Retracted Research~II

Many papers rejected by reviewers for whatever reasons go on to be published in some other journal. The published paper is also rejected by the same journal if and when resubmitted a few months later. One classic case is instructive.

Retracted Research~II

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Many papers rejected by reviewers for whatever reasons go on to be published in some other journal. The published paper is also rejected by the same journal if and when resubmitted a few months later. One classic case is instructive. Chuck Ross, a Los Angeles writer, submitted a typed verbatim copy of Steps, a 1969 award winning novel by Jerzy Kosinski with a different title and authorship, to 14 major publishers in 1977.

The plan was to fathom the difficulties that unknown writers encounter in getting their work published. Shockingly, all publishers, including Random House, the original publisher of Steps, rejected the manuscript. The test case vindicates the questions about the reliability and bias of the review process. Reviewers are often engaged on the basis of their personal networks. Everyone is not trained or skilled. Moreover, the so called “hyper prolific reviewers” tend to have cornered the bulk of reviews ~ one of the ten such reviewers on the Publons platform reviewed a paper a day for sixteen years; another reviewed 812 papers in 2023. A 2018 survey by Publons found that four percent of reviewers are doing 25 per cent of reviews. Journal publishing operates on goodwill, in the form of unpaid review of manuscript by expert volunteers. Over the years, many have become disinclined to accept review requests. One managing editor of the American Sociological Association lamented that while earlier it used to take three or four tries to find a willing reviewer, now it takes around eight. A relatively minuscule pool of reviewers for many journals leads to not only overload but also obfuscation of diversity of perspectives and authors. The review work is basically voluntary or honorary, underrecognised, and less incentivized. Being one human activity, the review process is also enmeshed with individual-level limitations and biases in every conceivable sense. Notwithstanding the ingrained biases and vulnerabilities, the peer review system must not be discarded; the resultant upshot would be more catastrophic.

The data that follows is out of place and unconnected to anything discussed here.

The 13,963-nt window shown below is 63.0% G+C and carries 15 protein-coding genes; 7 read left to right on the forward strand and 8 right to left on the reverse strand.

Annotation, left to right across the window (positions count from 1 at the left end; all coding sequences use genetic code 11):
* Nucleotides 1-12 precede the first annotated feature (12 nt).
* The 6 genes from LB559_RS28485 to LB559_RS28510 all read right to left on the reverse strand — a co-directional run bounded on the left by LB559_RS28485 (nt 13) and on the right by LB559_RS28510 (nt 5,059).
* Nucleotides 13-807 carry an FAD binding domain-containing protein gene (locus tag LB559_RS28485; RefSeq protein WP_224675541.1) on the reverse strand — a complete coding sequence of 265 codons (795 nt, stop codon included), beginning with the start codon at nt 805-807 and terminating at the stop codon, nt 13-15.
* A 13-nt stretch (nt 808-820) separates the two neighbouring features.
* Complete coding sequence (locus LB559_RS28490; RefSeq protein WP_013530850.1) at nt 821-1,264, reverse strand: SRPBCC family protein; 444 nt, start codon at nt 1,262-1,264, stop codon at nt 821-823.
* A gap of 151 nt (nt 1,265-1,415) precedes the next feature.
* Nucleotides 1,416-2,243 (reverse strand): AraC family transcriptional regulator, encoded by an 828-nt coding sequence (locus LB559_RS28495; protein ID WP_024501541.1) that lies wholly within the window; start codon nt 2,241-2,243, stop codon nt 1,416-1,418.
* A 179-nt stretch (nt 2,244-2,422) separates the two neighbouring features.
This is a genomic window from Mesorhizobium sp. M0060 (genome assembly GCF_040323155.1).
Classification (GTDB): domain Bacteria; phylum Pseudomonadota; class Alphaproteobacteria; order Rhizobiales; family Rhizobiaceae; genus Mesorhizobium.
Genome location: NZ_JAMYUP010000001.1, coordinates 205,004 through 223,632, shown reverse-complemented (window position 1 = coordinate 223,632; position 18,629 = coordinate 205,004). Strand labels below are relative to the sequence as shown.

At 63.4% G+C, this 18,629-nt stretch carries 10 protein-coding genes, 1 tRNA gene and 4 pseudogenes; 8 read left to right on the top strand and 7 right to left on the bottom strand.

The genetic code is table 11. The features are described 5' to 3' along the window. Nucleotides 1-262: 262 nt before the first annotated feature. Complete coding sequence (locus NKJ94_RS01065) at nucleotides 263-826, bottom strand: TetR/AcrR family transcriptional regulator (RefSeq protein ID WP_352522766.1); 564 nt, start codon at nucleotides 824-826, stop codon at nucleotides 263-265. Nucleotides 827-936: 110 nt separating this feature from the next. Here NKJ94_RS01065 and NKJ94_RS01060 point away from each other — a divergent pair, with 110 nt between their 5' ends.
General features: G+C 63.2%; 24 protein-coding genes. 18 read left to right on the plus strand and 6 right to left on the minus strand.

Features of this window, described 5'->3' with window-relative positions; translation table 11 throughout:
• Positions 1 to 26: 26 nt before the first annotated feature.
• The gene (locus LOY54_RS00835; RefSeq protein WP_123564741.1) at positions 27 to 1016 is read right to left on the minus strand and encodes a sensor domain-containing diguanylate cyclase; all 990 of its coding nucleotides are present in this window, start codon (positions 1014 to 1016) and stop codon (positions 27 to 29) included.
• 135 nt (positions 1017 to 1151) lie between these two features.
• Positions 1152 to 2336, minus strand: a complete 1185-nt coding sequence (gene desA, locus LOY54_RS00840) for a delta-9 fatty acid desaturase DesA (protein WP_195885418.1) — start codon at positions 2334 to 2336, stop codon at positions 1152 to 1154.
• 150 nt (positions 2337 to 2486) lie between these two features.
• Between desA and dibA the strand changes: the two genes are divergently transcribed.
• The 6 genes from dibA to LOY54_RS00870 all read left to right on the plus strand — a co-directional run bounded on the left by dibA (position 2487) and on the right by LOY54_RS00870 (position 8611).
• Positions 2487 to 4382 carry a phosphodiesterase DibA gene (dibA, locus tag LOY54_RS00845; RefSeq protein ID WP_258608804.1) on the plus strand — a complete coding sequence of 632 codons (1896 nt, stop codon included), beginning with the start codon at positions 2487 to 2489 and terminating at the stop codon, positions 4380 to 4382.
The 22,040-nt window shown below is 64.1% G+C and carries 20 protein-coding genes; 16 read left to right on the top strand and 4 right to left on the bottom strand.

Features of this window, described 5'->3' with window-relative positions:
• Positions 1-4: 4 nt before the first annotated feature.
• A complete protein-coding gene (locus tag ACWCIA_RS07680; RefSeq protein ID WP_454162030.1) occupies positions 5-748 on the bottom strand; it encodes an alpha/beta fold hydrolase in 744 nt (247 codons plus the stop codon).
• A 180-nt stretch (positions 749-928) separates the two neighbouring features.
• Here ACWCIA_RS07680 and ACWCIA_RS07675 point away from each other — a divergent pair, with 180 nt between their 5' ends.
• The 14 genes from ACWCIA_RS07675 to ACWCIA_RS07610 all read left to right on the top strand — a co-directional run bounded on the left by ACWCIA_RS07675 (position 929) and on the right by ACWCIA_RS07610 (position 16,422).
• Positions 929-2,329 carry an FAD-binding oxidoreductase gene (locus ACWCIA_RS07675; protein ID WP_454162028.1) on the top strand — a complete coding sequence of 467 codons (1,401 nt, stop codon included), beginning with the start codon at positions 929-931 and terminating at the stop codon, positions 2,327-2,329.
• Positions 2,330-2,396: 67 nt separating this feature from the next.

Given the deficiencies, the imperative is to organise the process robustly. The incidence of retraction is more of an indicator, like a laboratory test report, that informs the extent of the malice and warns about the impending disaster unless and until the causes are comprehended and reparatory interventions are initiated. The deluge of phony research publications is closely related to the policy emphasis or weightage on research and publications as measures of individual competency, academic progression, and institutional excellence Academics across the world are now strongly incentivized to publish more and more papers for career leverage. Consequently, the demand for publishable papers has spiked exponentially. The higher education policy in India is according a premium on research and the quantity and quality of publications. The cumulative score on publication and award is the integrated parameter right from recruitment, appraisal for promotion, sanction of research project, to institutional ranking and accreditation.


The UGC mandate that every Ph.D. student has to publish at least one paper in a peer reviewed journal before submission of the thesis has been waived only by November 2022 notification. Academics in particular and higher education institutions in general are now swayed to have as many research grants and publications as possible to boost individual profiles and institutional rankings. Thus, a four-fold jump in the retraction of fake papers has been observed in India since the introduction of the NIFR ranking in 2015. The end, not the means, is thus getting undue prominence.